Boundary Training (with no physical or electronic barrier)

This type of training teaches your dog the boundaries of the yard with no actual fence.  The huge advantage is that you do not need to spend money on either an electronic or physical fence.  Your yard will still look exactly the same as it did before.  It will however require a lot of work on your part to ensure your dog is contained.

Dogs are smart, and with training they can learn just about anything.  We have trained thousands of dogs to understand that they are not supposed to leave the yard regardless of what is happening outside of it.  We start off by showing the dog what the boundaries are. It is easiest to achieve this if there are some clear visual cues that the dog can learn; the edge of a driveway, a row of bushes, or a flower bed. After the dog learns the boundary we teach them that they are not supposed to cross it without us telling them it is okay.  Once they learn this, we will introduce distractions outside of the boundary and practice ensuring that the dog does not leave the yard.

This type of containment requires lots of training and time to ensure that your dog becomes respectful of their boundaries. One of the main advantages to this route is that your dog will become very well trained throughout the process.  Both electronic fences and physical fences allow owners to easily ignore some bad behavior, but this route will force you to fix it.  In our book, that is a great thing!

Let us Help you Decide

We can certainly help you decide what containment solution is best suited for you and your dog.  Each option has its pros and cons and not every option is right for every dog.  As long as you choose wisely, your dog will be very happy with your choice to allow them to run free and be safe in their yard. Regardless of the option you choose, we always encourage obedience training to go along with containment.  The more training you do, the happier you and your dog will be!

Sevvy
Sevvy
Female
3 years old
Terrier Mix

Hi, I'm Sevvy. I was recently returned because I did not get along with the young children in my home. It's such a shame really. My family said I am a great dog. I am housebroken, crate trained and know lots of commands. I need to live in an adult only home with no other pets. I am active and need an active home that can challenge me and give me all of the exercise and attention I need. I am smart and treat motivated and would excel at obedience training. I'm fun loving but I'm also a snuggler when the mood strikes. I will make a great dog for the right family situation. Stop by and visit me soon!

 
LeelaLeela
Female
3 years old
Redbone Coonhound

Hi I'm Leela, an active, independent lady looking for her forever home. I'm friendly and really like to be around people, but I also like to run around and do my own thing. I can keep myself busy by exploring the world around me, scents and smells are fantastic! I have been learning basic commands and love the structure of obedience training. It would be good for me to continue training in my new home with calm, confident guidance from my new family. Because of my energy level, I would do best in an active home that will work on giving me plenty of exercise and stimulation. Since I never got to learn good house manners when I was a pup, I need an experienced owner who will be able to work on things like house and crate training. I would do best in a home with kids 10 years or older. I'm good with other dogs but no cats for me.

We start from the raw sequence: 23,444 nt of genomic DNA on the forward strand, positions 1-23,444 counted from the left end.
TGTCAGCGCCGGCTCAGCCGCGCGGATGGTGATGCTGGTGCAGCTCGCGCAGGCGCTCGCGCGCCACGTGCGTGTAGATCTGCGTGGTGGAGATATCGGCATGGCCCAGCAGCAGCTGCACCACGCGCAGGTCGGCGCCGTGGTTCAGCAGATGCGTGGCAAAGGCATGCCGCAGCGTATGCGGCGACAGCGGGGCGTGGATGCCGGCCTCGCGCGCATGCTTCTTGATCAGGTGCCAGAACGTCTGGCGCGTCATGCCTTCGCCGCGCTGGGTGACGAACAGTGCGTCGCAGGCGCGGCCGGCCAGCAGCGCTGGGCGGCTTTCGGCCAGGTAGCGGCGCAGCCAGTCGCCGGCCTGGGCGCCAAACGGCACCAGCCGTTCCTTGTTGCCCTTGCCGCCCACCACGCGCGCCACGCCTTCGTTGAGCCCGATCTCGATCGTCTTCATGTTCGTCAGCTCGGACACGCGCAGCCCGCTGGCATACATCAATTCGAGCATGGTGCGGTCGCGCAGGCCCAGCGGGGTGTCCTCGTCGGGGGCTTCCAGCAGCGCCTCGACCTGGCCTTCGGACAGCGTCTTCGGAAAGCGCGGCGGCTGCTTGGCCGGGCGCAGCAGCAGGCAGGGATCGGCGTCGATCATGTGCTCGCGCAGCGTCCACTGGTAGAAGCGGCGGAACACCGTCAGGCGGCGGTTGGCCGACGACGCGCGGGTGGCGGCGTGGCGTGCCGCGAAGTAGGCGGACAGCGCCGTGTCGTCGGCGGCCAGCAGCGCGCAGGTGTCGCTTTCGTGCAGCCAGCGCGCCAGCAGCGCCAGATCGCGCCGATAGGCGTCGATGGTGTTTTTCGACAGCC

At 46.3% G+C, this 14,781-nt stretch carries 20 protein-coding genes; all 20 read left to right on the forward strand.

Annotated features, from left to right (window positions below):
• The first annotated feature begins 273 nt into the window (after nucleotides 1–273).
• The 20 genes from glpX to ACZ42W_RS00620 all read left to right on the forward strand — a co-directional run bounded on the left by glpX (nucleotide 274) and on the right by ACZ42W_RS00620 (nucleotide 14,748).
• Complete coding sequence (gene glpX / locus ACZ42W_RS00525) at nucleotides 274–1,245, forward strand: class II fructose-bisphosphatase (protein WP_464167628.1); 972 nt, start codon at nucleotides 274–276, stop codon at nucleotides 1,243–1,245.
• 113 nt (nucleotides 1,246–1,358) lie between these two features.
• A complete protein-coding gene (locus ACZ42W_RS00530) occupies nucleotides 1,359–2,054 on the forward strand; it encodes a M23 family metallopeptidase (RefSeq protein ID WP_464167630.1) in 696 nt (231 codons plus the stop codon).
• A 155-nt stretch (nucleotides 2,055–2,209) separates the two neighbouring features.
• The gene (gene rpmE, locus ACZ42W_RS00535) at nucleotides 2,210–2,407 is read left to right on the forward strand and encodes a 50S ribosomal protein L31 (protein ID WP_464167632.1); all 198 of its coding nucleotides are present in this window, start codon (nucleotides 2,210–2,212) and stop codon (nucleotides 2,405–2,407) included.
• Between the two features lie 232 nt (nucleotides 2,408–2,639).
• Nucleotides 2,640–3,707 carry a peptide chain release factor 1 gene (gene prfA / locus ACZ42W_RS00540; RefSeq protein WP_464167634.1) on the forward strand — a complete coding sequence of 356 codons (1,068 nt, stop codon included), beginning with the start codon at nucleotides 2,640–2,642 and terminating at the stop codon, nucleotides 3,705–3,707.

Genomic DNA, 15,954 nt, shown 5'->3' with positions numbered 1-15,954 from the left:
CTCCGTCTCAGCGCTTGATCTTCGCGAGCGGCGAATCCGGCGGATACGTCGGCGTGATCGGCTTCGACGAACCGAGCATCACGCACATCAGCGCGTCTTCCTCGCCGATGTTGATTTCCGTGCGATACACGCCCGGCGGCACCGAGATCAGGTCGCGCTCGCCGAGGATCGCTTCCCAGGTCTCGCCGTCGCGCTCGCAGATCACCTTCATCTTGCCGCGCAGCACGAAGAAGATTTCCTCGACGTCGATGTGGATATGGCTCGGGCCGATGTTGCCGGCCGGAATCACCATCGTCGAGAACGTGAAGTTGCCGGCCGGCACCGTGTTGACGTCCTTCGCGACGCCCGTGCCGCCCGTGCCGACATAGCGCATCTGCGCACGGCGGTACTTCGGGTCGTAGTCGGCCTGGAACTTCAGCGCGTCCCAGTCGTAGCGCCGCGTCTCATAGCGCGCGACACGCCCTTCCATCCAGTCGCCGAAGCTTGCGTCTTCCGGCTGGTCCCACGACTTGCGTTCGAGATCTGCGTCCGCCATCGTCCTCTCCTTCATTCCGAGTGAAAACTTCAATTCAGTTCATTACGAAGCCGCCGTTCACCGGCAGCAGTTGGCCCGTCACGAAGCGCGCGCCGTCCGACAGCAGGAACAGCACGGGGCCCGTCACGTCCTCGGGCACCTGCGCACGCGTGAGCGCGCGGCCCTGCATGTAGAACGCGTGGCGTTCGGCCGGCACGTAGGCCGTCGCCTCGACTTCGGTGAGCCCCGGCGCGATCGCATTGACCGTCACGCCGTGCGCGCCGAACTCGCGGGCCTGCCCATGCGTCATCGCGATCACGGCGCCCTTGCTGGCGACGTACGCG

GeronimoGeronimo
Male
2 years old
Black and White

Hi, I'm Geronimo! They say cats are either tree dwellers or bush dwellers. I'm definitely a tree dweller. I like to be up high so I can see everything that's going on below. I'm a bit on the shy side at first, but I love a good wand toy, so that's a good way for us to get to know each other. I'm good with other cats, never met a dog and would probably be happiest in a home with older (if any) kids. My life had a rough start outdoors, but I am ready to live the life of a pampered pet!

 
 
Muchacho 2Muchacho
Male
6 years old
Orange Tabby w/White

Hey, I'm Muchacho, and I am anything but mischievous! In fact, I am a big teddy bear. I like to be held and cuddled and I even give kisses! I'm not the kind of cat to run away when people come over. I like to be part of day-to-day activities. No dogs for me, though....I get all poofed up around them, trying to scare them away with my imitation of a Halloween cat. I would be fine around cats, though. I like to play with the kittens here. I like to "daddy" them. I hope my winning personality gets me adopted soon - I miss having a family of my own.

Wally HorizontalWhen we received the email from a rescue in Oklahoma, asking us to help with Wally, we immediately said yes. It didn’t matter that he was a special needs dog that was missing one of his front legs. One look into those soulful eyes and we knew we couldn’t turn our back on him. He deserved to find a home of his own.